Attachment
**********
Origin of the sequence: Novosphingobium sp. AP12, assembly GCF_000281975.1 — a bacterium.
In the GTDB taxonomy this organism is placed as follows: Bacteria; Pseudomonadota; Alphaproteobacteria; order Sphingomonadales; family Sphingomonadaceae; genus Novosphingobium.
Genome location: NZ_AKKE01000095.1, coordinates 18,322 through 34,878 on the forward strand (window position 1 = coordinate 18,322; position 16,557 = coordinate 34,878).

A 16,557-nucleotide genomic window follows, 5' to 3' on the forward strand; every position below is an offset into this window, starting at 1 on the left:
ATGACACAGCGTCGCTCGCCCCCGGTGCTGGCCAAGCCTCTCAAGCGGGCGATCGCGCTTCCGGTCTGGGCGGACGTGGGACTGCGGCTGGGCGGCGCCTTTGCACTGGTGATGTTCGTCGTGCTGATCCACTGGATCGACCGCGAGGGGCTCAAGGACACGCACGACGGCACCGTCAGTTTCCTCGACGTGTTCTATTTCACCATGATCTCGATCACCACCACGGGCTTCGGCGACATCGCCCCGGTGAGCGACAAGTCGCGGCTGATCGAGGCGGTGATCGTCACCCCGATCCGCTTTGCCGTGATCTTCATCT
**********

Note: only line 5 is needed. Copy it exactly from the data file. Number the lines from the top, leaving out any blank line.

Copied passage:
ATGACACAGCGTCGCTCGCCCCCGGTGCTGGCCAAGCCTCTCAAGCGGGCGATCGCGCTTCCGGTCTGGGCGGACGTGGGACTGCGGCTGGGCGGCGCCTTTGCACTGGTGATGTTCGTCGTGCTGATCCACTGGATCGACCGCGAGGGGCTCAAGGACACGCACGACGGCACCGTCAGTTTCCTCGACGTGTTCTATTTCACCATGATCTCGATCACCACCACGGGCTTCGGCGACATCGCCCCGGTGAGCGACAAGTCGCGGCTGATCGAGGCGGTGATCGTCACCCCGATCCGCTTTGCCGTGATCTTCATCT